## Advent Calendar - December 18, 2022

Sunday, Dec 18, 2022| Tags: Perl, Raku

### |   Day 17   |   Day 18   |   Day 19   |

The gift is presented by `Ryan Thompson`. Today he is talking about his solution to “The Weekly Challenge - 171”. This is re-produced for Advent Calendar 2022 from the original post by him.

## PWC 171 › Odd Abundant Numbers

This post is part of a series on Mohammad Anwar’s excellent Weekly Challenge, where hackers submit solutions in Perl, Raku, or any other language, to two different challenges every week. (It’s a lot of fun, if you’re into that sort of thing.)

This week’s tasks include a simple number theory calculation, and a language feature. Here’s a look at `task 1`.

## Odd Abundant Numbers

`Abundant numbers` are numbers where the `sum of the proper divisors is greater than the number`. The first odd abundant number is `945`. 945’s proper divisors are `1, 3, 5, 7, 9, 15, 21, 27, 35, 45, 63, 105, 135, 189`, and `315`. (Recall that we exclude `945` itself as a proper divisor.)

The sum of those divisors is `975`, so therefore `945` is an abundant number.

Equivalently, a number is abundant if the sum of all divisors is greater than twice the number. We’ll see both variations in the solutions below.

I’m going to take you through a few different approaches. Since I don’t like repeating myself, let’s get some foreshadowing for `task #2` going, by using a `first class function`:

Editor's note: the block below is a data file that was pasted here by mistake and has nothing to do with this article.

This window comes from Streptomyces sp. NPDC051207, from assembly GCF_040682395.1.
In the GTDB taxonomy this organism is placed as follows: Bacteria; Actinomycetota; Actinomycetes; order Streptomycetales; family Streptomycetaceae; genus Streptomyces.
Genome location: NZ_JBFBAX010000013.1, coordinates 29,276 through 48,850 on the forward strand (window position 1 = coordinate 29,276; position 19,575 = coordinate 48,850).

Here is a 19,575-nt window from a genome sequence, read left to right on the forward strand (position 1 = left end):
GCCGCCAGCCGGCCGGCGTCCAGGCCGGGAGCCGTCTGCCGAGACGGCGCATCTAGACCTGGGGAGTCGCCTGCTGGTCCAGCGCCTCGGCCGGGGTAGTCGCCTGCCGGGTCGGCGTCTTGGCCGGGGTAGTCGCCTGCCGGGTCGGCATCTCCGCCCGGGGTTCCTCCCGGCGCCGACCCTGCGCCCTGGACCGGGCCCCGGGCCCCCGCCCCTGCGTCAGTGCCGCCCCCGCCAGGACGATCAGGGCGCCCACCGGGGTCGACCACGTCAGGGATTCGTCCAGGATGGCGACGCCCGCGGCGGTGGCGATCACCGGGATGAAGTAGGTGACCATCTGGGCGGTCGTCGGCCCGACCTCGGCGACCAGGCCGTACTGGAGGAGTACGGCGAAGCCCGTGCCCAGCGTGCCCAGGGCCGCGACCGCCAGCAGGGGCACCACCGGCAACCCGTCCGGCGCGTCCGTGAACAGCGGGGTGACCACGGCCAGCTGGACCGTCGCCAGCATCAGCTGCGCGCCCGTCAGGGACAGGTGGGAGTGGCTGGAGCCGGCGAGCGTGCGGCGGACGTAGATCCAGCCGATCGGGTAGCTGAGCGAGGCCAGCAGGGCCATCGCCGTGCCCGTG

``````sub n_odd_abundant(&\$) {
my (\$is_abundant, \$N) = @_;

my @r;
for (my \$n = 3; \$N; \$n += 2) {
if (\$is_abundant->(\$n)) {
push @r, \$n;
\$N--
}
}

@r;
}
``````

The above code takes in a code ref (`\$is_abundant`) and a limit (`\$N`). We loop over all odd numbers, pushing any that pass the `\$is_abundant check` to our result.

Although the above version suited my purposes better, it’s also possible to do this with an iterator, to avoid having to store the intermediate result:

``````sub odd_abundant_iterator(&) {
my \$is_abundant = shift;
my \$n = 1;

sub {
do { \$n += 2 } until \$is_abundant->(\$n);

\$n;
}
}
``````

Now that we have a framework for gathering abundant numbers, let’s try it a few different ways.

## Brute force

The first way you might think to try is simply to brute force your way through every divisor of every number. This is `O(n)` for each number, and takes over a second to find the first `20 numbers`:

``````sub n_abundant_naive {
n_odd_abundant {
my \$n = shift;
\$n < sum grep { \$n % \$_ == 0 } 1..\$n/2;
} \$_[0];
}
``````

## Using `sqrt`

Stopping at `√n` perhaps unsurprisingly brings the asymptotic time down to `O(√n)`. Since divisors come in pairs, we can simply calculate the other divisor and avoid looping through most of the numbers:

``````sub n_abundant_sqrt {
n_odd_abundant {
my \$n    = shift;
my \$sqrt = sqrt(\$n);

my \$sum  = sum map { \$_,  \$n / \$_ }
grep { \$n % \$_ == 0 } 1..\$sqrt;

\$sum -= \$sqrt if \$sqrt == int \$sqrt;

2*\$n < \$sum;
} \$_[0];
}
``````

It might not seem like a huge change, but the above code runs about `27 times` faster than the naïve version, when asked to find the `first 20 odd abundant numbers`.

## Using `Math::Prime::Util` divisor_sum

Just for fun, our old friend, `Math::Prime::Util` has a function that seems perfect for our needs: divisor_sum. It does what it says on the tin: it calculates the sum of the divisors of whatever number we give it.

``````sub n_abundant_mpu {
n_odd_abundant {